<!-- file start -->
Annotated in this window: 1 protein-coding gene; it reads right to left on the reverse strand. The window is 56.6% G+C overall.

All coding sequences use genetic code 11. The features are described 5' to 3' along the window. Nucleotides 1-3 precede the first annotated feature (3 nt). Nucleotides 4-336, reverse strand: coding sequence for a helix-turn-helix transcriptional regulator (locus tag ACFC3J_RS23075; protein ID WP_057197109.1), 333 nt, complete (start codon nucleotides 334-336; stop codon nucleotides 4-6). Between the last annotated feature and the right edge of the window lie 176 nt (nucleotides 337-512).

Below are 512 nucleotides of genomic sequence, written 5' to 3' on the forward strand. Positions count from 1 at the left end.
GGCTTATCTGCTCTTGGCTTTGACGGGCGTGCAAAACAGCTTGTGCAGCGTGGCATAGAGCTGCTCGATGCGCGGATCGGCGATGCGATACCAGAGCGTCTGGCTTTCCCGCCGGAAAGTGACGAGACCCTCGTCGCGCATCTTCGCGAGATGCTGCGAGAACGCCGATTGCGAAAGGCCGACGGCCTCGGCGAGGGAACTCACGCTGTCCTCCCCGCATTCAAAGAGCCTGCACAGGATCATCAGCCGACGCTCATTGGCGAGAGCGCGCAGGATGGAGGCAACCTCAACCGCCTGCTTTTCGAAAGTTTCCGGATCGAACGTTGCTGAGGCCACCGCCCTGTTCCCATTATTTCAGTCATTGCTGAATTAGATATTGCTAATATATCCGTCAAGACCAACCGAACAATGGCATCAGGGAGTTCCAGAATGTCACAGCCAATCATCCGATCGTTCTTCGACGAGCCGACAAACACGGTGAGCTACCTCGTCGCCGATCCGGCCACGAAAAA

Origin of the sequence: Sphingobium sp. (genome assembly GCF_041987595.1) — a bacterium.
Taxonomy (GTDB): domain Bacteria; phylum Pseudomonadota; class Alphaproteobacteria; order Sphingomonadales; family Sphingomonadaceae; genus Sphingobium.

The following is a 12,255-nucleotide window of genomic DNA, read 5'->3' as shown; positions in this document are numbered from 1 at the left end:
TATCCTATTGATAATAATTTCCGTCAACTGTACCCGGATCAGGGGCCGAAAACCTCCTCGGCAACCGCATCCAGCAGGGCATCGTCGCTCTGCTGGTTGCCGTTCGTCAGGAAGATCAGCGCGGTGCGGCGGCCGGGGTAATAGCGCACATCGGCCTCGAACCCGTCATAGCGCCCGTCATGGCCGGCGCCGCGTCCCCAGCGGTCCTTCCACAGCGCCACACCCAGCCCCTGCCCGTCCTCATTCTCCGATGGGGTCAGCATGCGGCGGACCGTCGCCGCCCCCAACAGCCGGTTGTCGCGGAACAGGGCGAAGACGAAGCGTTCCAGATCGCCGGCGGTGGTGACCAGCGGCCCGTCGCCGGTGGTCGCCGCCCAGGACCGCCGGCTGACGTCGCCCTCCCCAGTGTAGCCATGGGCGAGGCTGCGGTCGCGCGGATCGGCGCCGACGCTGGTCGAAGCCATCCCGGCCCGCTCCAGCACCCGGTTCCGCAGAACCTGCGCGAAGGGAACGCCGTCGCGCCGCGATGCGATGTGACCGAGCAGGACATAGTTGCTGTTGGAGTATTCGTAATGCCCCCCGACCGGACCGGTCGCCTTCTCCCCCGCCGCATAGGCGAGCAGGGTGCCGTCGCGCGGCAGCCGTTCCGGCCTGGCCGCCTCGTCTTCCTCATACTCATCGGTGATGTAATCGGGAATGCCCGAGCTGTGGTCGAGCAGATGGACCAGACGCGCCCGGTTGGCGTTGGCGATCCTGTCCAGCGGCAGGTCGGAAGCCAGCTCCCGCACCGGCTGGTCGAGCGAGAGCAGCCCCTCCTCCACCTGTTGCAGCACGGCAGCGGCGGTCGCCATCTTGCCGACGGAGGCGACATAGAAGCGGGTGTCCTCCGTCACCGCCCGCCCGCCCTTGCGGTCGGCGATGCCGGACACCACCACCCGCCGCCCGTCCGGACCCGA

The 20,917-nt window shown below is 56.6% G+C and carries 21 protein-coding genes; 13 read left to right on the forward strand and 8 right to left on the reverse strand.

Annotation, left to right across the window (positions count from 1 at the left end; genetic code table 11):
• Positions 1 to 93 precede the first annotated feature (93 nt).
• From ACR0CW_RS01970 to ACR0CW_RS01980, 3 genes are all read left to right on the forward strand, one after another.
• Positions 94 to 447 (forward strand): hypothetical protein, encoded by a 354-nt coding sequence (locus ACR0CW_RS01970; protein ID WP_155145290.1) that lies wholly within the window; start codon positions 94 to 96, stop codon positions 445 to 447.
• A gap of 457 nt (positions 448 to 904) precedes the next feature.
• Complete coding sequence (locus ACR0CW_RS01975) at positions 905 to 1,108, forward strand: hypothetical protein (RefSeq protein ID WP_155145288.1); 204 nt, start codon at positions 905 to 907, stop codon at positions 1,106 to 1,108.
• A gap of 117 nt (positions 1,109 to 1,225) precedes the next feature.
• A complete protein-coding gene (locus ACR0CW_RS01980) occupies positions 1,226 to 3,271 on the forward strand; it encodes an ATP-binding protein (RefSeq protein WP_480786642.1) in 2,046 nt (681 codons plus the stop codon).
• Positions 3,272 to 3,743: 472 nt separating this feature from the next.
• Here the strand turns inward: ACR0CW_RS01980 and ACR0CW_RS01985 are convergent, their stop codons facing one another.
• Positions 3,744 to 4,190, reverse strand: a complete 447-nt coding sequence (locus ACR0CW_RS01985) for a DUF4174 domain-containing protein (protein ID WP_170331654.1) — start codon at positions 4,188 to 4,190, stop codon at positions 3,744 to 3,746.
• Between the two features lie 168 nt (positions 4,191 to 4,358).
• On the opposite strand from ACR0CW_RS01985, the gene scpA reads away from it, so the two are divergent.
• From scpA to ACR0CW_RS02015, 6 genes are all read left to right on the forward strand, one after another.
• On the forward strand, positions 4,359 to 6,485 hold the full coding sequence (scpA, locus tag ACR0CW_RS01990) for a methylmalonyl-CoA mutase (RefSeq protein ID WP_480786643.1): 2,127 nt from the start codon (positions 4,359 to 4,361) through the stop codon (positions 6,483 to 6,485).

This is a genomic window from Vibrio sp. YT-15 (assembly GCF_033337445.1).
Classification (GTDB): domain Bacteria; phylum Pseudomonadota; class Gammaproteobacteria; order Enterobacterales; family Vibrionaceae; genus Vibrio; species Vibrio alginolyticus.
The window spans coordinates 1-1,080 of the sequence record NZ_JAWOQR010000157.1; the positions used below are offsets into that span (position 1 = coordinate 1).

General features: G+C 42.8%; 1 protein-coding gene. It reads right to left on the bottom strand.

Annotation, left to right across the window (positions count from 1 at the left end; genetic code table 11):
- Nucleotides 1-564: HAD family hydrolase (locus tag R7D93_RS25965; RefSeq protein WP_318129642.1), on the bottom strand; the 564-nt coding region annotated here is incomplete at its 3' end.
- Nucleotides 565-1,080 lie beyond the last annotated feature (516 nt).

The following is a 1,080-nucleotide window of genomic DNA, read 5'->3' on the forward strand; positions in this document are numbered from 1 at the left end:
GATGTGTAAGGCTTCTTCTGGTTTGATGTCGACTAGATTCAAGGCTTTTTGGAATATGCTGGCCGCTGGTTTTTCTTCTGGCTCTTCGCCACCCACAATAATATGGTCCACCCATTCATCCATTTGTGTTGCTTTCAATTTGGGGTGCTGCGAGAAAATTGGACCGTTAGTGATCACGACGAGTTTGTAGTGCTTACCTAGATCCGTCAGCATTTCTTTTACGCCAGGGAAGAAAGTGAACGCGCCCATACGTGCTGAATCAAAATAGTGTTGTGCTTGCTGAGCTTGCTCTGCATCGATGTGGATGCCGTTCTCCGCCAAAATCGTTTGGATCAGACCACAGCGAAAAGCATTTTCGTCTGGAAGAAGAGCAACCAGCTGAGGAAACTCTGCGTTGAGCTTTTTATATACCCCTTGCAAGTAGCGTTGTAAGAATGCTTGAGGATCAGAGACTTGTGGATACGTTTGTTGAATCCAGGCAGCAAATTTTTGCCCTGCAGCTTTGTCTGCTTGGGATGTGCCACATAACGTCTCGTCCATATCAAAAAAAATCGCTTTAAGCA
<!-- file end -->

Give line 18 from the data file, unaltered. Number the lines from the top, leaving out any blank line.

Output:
• Positions 3,272 to 3,743: 472 nt separating this feature from the next.